Flashback Friday: ‘The Music Man’ marches into the hearts of fans

Matthew Broderick as Harold Hill.

Matthew Broderick as Harold Hill.

A musical set in small-town middle America in the early twentieth century may not sound like the most exciting show to ever hit Broadway, especially compared to the spectacles that are in theatres today. But The Music Man has proven over time to be a wonderful and uplifting musical despite its dull setting.

This show, which tells the story of con man Harold Hill’s ploy to make money by posing as a boys’ band conductor in River City, Iowa, opened in 1957 and became an instant hit, both with audiences and awards committees. With five Tony Award wins and the first Grammy Award for “Best Original Cast Album,” The Music Man showed that it was not going to disappear anytime soon when it closed after 1,375 performances.

And sure enough, a movie adaptation was made in 1962, with Robert Preston reprising the role of Harold Hill that he created on the stage, and Shirley Jones as the prim and proper town librarian, Marian Paroo, who becomes Harold’s love interest. Because it stuck closely to the original Broadway show but also provided different takes on the classic scenes and musical numbers, the film was blockbuster and was critically acclaimed.

A Broadway revival opened in 1980 with Dick Van Dyke starring as Hill. Unlike the original production, this revival was not quite the hit it was expected to be; it played for only 21 performances. A second, more successful revival was staged in 2000, which inspired another movie adaption – this time made-for-TV – in 2003 with Matthew Broderick as the con man and Kristin Chenoweth as Marian the librarian.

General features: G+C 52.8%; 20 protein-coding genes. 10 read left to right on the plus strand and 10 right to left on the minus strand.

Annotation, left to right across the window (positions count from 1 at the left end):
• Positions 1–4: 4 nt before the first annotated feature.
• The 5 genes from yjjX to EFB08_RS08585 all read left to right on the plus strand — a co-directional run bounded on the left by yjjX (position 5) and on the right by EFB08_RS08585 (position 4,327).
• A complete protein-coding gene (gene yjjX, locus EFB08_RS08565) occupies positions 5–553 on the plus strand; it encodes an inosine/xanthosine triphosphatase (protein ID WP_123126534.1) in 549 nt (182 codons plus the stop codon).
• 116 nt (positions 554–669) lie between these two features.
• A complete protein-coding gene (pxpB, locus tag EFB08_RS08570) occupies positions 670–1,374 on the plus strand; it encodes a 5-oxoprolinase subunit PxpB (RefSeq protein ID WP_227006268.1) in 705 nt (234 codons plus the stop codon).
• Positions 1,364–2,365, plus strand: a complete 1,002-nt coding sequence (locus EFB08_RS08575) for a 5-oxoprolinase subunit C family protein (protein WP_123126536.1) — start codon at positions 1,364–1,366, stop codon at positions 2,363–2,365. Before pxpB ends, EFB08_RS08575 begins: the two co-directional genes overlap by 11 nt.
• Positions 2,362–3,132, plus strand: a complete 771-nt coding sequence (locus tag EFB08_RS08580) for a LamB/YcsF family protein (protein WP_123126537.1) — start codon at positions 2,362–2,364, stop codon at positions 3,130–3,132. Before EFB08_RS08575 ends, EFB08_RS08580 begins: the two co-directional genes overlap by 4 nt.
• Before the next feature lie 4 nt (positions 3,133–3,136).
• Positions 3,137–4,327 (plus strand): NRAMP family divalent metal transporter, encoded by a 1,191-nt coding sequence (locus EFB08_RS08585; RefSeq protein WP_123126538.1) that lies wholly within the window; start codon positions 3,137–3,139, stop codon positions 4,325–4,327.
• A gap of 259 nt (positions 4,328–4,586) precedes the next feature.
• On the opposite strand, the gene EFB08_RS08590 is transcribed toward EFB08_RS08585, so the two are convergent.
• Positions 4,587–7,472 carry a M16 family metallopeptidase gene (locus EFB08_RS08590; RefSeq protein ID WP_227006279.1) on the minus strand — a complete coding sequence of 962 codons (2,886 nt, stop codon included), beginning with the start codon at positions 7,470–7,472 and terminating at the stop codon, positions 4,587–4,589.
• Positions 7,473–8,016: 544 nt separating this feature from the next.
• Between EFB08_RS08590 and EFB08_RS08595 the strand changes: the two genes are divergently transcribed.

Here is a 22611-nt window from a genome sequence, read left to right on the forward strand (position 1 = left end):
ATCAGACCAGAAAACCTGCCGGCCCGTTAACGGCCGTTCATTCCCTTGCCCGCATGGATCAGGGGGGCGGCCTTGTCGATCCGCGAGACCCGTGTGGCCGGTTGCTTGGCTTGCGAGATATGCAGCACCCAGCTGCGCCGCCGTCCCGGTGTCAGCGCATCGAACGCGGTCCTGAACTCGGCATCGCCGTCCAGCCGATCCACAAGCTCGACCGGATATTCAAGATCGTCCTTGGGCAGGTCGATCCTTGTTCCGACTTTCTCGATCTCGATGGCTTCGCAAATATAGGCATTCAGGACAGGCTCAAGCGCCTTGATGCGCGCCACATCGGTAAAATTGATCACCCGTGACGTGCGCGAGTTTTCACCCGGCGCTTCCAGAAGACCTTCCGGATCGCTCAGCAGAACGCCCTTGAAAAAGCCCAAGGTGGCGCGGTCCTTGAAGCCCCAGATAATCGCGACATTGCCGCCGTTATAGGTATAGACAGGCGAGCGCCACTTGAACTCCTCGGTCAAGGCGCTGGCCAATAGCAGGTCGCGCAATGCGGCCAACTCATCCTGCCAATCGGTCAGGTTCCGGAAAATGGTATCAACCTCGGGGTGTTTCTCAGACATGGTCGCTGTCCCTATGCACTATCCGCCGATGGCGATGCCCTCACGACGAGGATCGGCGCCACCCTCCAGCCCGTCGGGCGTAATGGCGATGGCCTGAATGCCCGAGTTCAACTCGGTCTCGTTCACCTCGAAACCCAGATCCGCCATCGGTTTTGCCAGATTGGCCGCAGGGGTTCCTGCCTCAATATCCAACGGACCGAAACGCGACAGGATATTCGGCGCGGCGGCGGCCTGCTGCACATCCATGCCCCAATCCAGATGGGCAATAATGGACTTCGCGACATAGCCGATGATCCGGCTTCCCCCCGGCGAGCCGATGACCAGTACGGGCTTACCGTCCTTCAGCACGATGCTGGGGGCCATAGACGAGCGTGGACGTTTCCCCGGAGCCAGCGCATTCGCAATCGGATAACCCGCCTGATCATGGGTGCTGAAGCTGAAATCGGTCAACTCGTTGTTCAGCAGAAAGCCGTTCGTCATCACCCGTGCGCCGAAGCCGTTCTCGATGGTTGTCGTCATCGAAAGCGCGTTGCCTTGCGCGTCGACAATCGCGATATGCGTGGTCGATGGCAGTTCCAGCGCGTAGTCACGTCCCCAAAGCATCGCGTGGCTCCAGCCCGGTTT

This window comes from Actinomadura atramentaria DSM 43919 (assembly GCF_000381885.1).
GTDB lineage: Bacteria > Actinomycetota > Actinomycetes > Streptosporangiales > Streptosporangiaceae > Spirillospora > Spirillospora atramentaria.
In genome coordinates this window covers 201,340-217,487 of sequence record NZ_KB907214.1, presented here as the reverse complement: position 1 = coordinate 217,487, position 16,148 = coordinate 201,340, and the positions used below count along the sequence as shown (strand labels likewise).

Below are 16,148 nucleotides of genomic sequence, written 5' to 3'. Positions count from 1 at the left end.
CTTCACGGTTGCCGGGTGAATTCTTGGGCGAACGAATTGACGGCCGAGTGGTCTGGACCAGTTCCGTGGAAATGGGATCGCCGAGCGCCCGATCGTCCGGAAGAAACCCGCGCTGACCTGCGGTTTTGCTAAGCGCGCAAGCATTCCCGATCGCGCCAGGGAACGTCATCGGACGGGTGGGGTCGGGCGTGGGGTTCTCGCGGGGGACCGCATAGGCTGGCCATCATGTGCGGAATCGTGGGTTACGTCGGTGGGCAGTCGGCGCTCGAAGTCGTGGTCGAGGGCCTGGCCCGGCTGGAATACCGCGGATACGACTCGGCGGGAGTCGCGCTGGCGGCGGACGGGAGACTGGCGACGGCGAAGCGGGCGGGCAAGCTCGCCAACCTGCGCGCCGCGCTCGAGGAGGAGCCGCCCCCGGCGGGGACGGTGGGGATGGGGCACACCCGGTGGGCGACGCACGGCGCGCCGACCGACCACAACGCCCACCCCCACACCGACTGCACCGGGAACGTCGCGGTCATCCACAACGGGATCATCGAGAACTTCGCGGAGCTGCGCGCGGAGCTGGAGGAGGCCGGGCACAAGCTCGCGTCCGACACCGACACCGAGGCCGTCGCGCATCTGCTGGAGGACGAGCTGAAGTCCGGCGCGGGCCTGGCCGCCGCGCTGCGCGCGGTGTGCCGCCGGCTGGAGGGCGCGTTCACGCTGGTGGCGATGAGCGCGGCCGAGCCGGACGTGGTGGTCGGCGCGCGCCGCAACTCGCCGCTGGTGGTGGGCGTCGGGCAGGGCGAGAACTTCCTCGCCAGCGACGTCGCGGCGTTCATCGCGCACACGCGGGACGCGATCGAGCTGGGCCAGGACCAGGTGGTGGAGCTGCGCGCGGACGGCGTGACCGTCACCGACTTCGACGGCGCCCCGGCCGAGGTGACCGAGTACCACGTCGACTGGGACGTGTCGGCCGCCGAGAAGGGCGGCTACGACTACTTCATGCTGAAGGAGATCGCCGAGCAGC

The Music Man has been adapted many times, mostly because it has always been loved by many. Meredith Wilson’s music is the stand-out of the show. Tunes like “Seventy-Six Trombones” and “Goodnight, My Someone” have become classics, and The Beatles even covered “Till There Was You” making the song the most popular number of the musical.

Despite three previous productions on Broadway, it would be great to see a brand new revival of The Music Man coming back to New York very soon. While it most likely would not have the success of the very first production, or even of the first film adaptation, a new revival would introduce a whole different generation to this beloved show. River City, Iowa may not sound like the most exciting setting for a musical but it works very well for such a timeless show as The Music Man.

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